This concept marries four areas not considered in any other standard: thermal, olfactory, acoustic and ergonomic. Regarding ergonomics, all WELL projects must be American for Disabilities Act (ADA) compliant—a potential barrier to entry for historically important projects. It recommends adjustable monitors, furniture, furnishings, and spaces to accommodate a series of ranges. It provides noise criteria for internal/external environments, systems noise limits and criteria for limiting sound trespass. LEED methods for limiting chemical pollution and source control are applied for olfactory comfort. For thermal comfort (referencing LEEDv4/ASHRAE 55-2013), WELL recommends radiant systems (hydronic or electric radiant floors) for workplace comfort. This is one of the strongest synergies between health and energy reduction through aligning features from the air Concept and LEED certification. Air recommends use of operable windows, direct outdoor air systems (DOAS), and displacement ventilation for improved indoor air quality, energy reduction and improved health. Since LEED and WELL are (hypothetically) applied in tandem, systems which separate ventilation and comfort systems represent a "silver bullet" for high levels of certification in both systems. While innovative, this would be revolutionary and cost-prohibitive in most markets and functionally inappropriate in many lab environments (UFAD); however, these limitations could be overcome where energy reduction is prized (net-zero energy) or where the percentage of lab space is minimal relative to the percentage of low-acuity workplace.

MIND

Several subtle details are included throughout the public spaces of the building which not only reinforce the research conducted but exist purely for beauty and delight of occupants.Awareness is crucial throughout all WELL concepts. WELL requires making all features public knowledge, integrated design process, post occupancy evaluations (POE), and on-going re-certification every three years through the IWBI to maintain certification (except Core and Shell projects). Mind references the Living Building Challenge's "Spirit and Beauty" petal, attempting to clarify, quantify, and intensify human propensities for nature (biophilia) through the medium of the built environments by incorporating internal/external natural features, sounds, smells, patterns, textures and other elements for beauty and delight. Spatially, it calls for human-scaled spaces and dedicated meditation/sleep spaces. Mind is more policy-driven, encompassing health aspects beyond company time, including recommending work limits to encourage healthy sleep, subsidies for personal devices to measure health and wellness metrics, healthy business travel, flex spending and time off for personal/familial health, access to onsite Employee Assistance Programs (EAPs) and policies for altruistic endeavors including matching charitable contributions and/or paid time for company-sponsored volunteering. Such policies are great PR and recruitment/retention tools, as well as can help align missions with other organizations. WELL promotes the idea of transparency as a business model, defined by their penchant for policies, reporting, recertification, making information public domain, and through an innovation borrowed from the International Living Future Institute (ILFI)—the JUST label. WELL awards credit for companies who benchmark themselves using this metric, which entails an inventory on diversity, equity, safety, benefits, and stewardship. This and/or the G4 Sustainability Reporting Guidelines can be publicly displayed as an emblems of commitment to transparency and continual improvement across categories. Mind flows deeper than space; it is the DNA of a company.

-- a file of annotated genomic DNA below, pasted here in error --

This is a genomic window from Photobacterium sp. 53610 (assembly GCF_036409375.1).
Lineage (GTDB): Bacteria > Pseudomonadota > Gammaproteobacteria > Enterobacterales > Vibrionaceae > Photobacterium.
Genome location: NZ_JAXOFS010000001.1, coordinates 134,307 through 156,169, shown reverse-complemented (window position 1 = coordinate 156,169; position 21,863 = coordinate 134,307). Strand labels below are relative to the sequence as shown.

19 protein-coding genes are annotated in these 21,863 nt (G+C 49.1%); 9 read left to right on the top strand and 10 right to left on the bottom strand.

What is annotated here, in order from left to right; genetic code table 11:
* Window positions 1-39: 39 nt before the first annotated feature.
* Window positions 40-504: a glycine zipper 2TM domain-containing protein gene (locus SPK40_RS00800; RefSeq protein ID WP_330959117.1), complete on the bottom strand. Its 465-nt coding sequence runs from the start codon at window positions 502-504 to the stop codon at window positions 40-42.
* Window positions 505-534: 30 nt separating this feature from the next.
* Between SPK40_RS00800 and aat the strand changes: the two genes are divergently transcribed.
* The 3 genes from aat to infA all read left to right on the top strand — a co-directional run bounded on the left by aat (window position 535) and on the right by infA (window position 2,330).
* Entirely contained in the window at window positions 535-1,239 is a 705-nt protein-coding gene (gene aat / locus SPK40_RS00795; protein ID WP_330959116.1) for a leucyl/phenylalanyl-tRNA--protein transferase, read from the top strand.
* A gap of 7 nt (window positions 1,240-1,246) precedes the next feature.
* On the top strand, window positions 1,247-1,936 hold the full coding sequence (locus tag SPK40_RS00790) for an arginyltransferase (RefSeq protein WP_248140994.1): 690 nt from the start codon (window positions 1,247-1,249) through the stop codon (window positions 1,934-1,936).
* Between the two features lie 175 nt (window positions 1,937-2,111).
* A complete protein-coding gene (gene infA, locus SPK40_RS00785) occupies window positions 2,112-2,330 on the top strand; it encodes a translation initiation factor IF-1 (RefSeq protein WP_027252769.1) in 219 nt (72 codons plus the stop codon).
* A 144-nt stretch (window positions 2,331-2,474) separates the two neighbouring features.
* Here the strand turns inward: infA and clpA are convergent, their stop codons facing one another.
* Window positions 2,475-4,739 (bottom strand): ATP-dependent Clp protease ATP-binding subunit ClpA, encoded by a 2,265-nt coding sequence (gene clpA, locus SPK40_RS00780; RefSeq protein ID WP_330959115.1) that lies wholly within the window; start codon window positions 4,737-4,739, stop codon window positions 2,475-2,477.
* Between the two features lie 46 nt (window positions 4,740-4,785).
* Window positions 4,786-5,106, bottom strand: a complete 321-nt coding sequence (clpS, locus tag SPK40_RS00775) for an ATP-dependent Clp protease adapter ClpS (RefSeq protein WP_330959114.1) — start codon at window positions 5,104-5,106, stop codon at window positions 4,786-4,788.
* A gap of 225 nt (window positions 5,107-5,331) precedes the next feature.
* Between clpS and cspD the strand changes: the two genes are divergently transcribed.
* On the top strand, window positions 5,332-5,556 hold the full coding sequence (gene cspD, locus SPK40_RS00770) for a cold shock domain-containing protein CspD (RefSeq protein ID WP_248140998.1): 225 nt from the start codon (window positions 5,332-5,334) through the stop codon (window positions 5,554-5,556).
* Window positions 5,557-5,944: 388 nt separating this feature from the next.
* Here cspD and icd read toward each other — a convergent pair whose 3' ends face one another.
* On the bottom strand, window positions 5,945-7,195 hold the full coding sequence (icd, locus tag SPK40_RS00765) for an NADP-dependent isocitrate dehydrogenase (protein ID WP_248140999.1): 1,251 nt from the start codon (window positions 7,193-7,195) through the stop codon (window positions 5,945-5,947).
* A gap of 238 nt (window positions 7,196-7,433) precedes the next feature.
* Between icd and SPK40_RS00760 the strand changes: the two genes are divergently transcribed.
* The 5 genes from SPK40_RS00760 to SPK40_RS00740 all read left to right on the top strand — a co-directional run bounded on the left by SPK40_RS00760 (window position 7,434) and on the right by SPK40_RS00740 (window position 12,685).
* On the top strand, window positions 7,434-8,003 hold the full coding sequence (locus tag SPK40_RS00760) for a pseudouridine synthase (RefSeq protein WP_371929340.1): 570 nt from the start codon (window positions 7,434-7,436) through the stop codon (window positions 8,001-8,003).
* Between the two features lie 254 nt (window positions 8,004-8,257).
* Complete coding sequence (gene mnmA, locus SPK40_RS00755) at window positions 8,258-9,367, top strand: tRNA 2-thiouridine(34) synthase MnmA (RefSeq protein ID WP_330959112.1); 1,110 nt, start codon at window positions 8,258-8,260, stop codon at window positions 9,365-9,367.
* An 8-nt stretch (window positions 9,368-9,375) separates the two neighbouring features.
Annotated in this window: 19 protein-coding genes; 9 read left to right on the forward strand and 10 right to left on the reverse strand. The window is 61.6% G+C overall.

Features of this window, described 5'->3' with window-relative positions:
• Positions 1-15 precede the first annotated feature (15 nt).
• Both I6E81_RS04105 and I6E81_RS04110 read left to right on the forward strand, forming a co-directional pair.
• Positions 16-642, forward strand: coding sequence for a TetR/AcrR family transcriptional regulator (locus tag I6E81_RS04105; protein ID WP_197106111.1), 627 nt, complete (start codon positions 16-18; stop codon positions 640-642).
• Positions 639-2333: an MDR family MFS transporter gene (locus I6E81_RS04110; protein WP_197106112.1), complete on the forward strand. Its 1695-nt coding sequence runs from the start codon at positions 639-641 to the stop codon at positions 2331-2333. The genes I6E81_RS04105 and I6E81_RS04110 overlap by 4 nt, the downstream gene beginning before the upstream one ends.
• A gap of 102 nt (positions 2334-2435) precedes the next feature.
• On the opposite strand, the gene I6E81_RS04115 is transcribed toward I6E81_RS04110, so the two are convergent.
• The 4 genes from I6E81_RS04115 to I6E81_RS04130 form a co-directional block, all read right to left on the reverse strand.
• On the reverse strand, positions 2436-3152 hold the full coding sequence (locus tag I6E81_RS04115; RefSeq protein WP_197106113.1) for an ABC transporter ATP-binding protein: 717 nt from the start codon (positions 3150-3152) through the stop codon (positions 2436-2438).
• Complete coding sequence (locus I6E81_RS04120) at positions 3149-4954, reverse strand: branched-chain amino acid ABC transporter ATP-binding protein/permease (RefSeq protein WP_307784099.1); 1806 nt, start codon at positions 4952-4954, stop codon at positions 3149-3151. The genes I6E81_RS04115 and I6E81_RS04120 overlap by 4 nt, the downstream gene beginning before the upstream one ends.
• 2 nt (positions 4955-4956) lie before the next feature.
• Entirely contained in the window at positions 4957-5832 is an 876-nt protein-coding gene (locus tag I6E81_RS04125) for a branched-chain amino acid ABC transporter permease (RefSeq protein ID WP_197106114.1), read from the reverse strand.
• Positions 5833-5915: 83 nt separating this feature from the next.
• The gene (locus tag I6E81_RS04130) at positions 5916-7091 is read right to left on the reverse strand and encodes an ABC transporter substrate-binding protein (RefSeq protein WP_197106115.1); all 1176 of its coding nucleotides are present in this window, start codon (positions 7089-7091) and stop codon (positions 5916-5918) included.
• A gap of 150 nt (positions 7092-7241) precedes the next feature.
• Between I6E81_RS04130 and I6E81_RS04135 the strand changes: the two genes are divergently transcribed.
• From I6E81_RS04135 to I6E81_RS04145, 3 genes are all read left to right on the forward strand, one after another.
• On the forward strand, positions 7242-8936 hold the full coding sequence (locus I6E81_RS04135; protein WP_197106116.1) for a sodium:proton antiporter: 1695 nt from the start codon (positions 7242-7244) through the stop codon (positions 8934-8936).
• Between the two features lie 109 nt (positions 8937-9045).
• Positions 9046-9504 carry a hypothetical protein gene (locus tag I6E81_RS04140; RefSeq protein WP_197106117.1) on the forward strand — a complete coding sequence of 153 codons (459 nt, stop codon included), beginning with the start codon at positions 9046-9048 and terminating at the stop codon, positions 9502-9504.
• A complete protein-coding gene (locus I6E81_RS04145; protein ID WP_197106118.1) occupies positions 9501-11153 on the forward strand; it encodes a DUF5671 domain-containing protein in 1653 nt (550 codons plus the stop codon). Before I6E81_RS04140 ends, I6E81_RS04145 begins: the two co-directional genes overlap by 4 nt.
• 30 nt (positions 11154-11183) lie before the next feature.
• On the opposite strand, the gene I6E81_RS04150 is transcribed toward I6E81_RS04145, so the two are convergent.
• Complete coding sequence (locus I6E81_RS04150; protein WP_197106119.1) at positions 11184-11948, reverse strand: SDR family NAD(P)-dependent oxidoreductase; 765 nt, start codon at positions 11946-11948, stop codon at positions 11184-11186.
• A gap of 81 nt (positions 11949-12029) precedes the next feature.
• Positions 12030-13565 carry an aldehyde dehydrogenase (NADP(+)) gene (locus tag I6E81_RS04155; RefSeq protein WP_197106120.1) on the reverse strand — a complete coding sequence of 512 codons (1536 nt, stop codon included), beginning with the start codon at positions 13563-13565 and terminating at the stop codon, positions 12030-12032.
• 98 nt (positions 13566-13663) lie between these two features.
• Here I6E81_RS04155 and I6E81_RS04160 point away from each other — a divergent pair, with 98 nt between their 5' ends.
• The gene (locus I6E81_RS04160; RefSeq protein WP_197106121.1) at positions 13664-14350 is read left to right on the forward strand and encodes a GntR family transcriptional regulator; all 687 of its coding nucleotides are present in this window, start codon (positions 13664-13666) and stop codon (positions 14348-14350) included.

CONCLUSION

Whether spatial or policy, ideas manifest by WELL features reach beyond thinking about typical lab drivers: modules, flows and other pragmatic concerns. WELL revives the notion of "total design," where a designer designs an "experience," taking the concept throughout the whole building down to the furniture and silverware! While exciting, it provides logistical challenges for how to execute and deliver WELL as a service, as it vastly extends beyond traditional scope of involved parties in design and construction, and it involves the expertise of many professionals not traditionally involved with planning the built environment. Collaboration will be critical to achieve WELL throughout the entire life-cycle of a project. No longer are occupants merely spectators; their thriving is finally the focus of a robust third-party sustainability rating system!

For more information, download WELL for free from http://delos.com/about/well-building-standard/.


Blake Jackson is a registered architect, Associate and is the Sustainability Practice Leader with Tsoi/Kobus & Associates in Cambridge, Mass. He has over 12 years of experience in retail, hospitality, higher education, healthcare, labs and commercial structures. www.tka-architects.com

 

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Several subtle details are included throughout the public spaces of the building which not only reinforce the research conducted but exist purely for beauty and delight of occupants.